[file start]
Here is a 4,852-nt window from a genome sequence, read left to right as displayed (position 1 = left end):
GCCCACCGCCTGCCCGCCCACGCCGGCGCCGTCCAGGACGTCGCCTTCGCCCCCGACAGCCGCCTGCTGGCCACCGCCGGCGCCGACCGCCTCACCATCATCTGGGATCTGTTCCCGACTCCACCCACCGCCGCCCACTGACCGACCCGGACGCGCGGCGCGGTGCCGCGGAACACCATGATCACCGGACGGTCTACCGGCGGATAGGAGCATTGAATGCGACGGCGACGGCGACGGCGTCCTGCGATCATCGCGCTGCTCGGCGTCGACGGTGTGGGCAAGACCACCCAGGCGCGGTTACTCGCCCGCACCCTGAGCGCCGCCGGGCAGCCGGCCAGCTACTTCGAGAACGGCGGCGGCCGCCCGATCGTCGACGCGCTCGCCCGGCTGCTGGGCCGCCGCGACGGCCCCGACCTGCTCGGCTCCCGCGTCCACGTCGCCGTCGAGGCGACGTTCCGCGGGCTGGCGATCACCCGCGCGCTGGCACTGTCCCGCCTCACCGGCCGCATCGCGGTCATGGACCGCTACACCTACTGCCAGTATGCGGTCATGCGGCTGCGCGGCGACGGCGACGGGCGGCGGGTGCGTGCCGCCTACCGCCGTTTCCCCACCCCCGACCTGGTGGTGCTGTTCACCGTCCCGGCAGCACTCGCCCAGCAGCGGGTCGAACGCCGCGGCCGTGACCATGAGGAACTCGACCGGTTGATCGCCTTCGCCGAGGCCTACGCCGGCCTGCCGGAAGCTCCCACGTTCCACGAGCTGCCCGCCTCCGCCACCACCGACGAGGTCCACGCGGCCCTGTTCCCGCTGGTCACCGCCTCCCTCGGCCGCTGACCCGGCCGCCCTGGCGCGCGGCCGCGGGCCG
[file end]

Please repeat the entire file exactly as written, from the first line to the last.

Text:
Here is a 4,852-nt window from a genome sequence, read left to right as displayed (position 1 = left end):
GCCCACCGCCTGCCCGCCCACGCCGGCGCCGTCCAGGACGTCGCCTTCGCCCCCGACAGCCGCCTGCTGGCCACCGCCGGCGCCGACCGCCTCACCATCATCTGGGATCTGTTCCCGACTCCACCCACCGCCGCCCACTGACCGACCCGGACGCGCGGCGCGGTGCCGCGGAACACCATGATCACCGGACGGTCTACCGGCGGATAGGAGCATTGAATGCGACGGCGACGGCGACGGCGTCCTGCGATCATCGCGCTGCTCGGCGTCGACGGTGTGGGCAAGACCACCCAGGCGCGGTTACTCGCCCGCACCCTGAGCGCCGCCGGGCAGCCGGCCAGCTACTTCGAGAACGGCGGCGGCCGCCCGATCGTCGACGCGCTCGCCCGGCTGCTGGGCCGCCGCGACGGCCCCGACCTGCTCGGCTCCCGCGTCCACGTCGCCGTCGAGGCGACGTTCCGCGGGCTGGCGATCACCCGCGCGCTGGCACTGTCCCGCCTCACCGGCCGCATCGCGGTCATGGACCGCTACACCTACTGCCAGTATGCGGTCATGCGGCTGCGCGGCGACGGCGACGGGCGGCGGGTGCGTGCCGCCTACCGCCGTTTCCCCACCCCCGACCTGGTGGTGCTGTTCACCGTCCCGGCAGCACTCGCCCAGCAGCGGGTCGAACGCCGCGGCCGTGACCATGAGGAACTCGACCGGTTGATCGCCTTCGCCGAGGCCTACGCCGGCCTGCCGGAAGCTCCCACGTTCCACGAGCTGCCCGCCTCCGCCACCACCGACGAGGTCCACGCGGCCCTGTTCCCGCTGGTCACCGCCTCCCTCGGCCGCTGACCCGGCCGCCCTGGCGCGCGGCCGCGGGCCG